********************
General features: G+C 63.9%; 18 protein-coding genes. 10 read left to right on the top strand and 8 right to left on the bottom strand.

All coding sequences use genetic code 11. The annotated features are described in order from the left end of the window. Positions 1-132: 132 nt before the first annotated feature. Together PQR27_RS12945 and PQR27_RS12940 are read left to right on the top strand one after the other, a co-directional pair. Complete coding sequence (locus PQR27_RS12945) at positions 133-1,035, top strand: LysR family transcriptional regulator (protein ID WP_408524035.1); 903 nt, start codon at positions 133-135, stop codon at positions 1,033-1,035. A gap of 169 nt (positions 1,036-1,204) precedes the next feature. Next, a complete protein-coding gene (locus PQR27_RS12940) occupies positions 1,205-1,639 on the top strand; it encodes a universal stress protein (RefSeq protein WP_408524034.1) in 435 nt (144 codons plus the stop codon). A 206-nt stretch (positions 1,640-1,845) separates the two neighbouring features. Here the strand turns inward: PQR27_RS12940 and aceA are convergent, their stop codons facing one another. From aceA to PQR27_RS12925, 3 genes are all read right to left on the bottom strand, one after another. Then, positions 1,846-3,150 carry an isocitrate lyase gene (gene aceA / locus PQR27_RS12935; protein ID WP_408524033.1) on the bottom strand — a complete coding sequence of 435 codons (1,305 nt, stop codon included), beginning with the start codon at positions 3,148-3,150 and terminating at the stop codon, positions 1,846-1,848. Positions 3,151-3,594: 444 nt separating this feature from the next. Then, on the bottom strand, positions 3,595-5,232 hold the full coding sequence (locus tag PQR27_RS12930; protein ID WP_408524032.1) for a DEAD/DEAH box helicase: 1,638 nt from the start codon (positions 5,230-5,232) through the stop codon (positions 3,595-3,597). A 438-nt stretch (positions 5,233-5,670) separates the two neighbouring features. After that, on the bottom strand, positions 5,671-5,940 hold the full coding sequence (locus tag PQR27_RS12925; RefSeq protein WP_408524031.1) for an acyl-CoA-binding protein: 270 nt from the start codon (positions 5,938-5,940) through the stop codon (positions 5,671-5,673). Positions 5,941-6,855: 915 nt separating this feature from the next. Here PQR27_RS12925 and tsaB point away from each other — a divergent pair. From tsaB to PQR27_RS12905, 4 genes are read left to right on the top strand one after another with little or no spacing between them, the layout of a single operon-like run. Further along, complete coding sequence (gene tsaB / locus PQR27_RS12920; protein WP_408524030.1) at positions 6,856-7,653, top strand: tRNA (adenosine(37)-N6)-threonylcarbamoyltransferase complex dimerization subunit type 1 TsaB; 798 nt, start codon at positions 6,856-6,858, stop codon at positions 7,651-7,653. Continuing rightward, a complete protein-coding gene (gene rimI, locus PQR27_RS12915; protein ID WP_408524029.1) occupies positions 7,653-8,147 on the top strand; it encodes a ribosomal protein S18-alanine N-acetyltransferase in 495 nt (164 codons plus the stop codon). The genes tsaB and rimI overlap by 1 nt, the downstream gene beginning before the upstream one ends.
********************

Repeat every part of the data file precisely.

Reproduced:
General features: G+C 63.9%; 18 protein-coding genes. 10 read left to right on the top strand and 8 right to left on the bottom strand.

All coding sequences use genetic code 11. The annotated features are described in order from the left end of the window. Positions 1-132: 132 nt before the first annotated feature. Together PQR27_RS12945 and PQR27_RS12940 are read left to right on the top strand one after the other, a co-directional pair. Complete coding sequence (locus PQR27_RS12945) at positions 133-1,035, top strand: LysR family transcriptional regulator (protein ID WP_408524035.1); 903 nt, start codon at positions 133-135, stop codon at positions 1,033-1,035. A gap of 169 nt (positions 1,036-1,204) precedes the next feature. Next, a complete protein-coding gene (locus PQR27_RS12940) occupies positions 1,205-1,639 on the top strand; it encodes a universal stress protein (RefSeq protein WP_408524034.1) in 435 nt (144 codons plus the stop codon). A 206-nt stretch (positions 1,640-1,845) separates the two neighbouring features. Here the strand turns inward: PQR27_RS12940 and aceA are convergent, their stop codons facing one another. From aceA to PQR27_RS12925, 3 genes are all read right to left on the bottom strand, one after another. Then, positions 1,846-3,150 carry an isocitrate lyase gene (gene aceA / locus PQR27_RS12935; protein ID WP_408524033.1) on the bottom strand — a complete coding sequence of 435 codons (1,305 nt, stop codon included), beginning with the start codon at positions 3,148-3,150 and terminating at the stop codon, positions 1,846-1,848. Positions 3,151-3,594: 444 nt separating this feature from the next. Then, on the bottom strand, positions 3,595-5,232 hold the full coding sequence (locus tag PQR27_RS12930; protein ID WP_408524032.1) for a DEAD/DEAH box helicase: 1,638 nt from the start codon (positions 5,230-5,232) through the stop codon (positions 3,595-3,597). A 438-nt stretch (positions 5,233-5,670) separates the two neighbouring features. After that, on the bottom strand, positions 5,671-5,940 hold the full coding sequence (locus tag PQR27_RS12925; RefSeq protein WP_408524031.1) for an acyl-CoA-binding protein: 270 nt from the start codon (positions 5,938-5,940) through the stop codon (positions 5,671-5,673). Positions 5,941-6,855: 915 nt separating this feature from the next. Here PQR27_RS12925 and tsaB point away from each other — a divergent pair. From tsaB to PQR27_RS12905, 4 genes are read left to right on the top strand one after another with little or no spacing between them, the layout of a single operon-like run. Further along, complete coding sequence (gene tsaB / locus PQR27_RS12920; protein WP_408524030.1) at positions 6,856-7,653, top strand: tRNA (adenosine(37)-N6)-threonylcarbamoyltransferase complex dimerization subunit type 1 TsaB; 798 nt, start codon at positions 6,856-6,858, stop codon at positions 7,651-7,653. Continuing rightward, a complete protein-coding gene (gene rimI, locus PQR27_RS12915; protein ID WP_408524029.1) occupies positions 7,653-8,147 on the top strand; it encodes a ribosomal protein S18-alanine N-acetyltransferase in 495 nt (164 codons plus the stop codon). The genes tsaB and rimI overlap by 1 nt, the downstream gene beginning before the upstream one ends.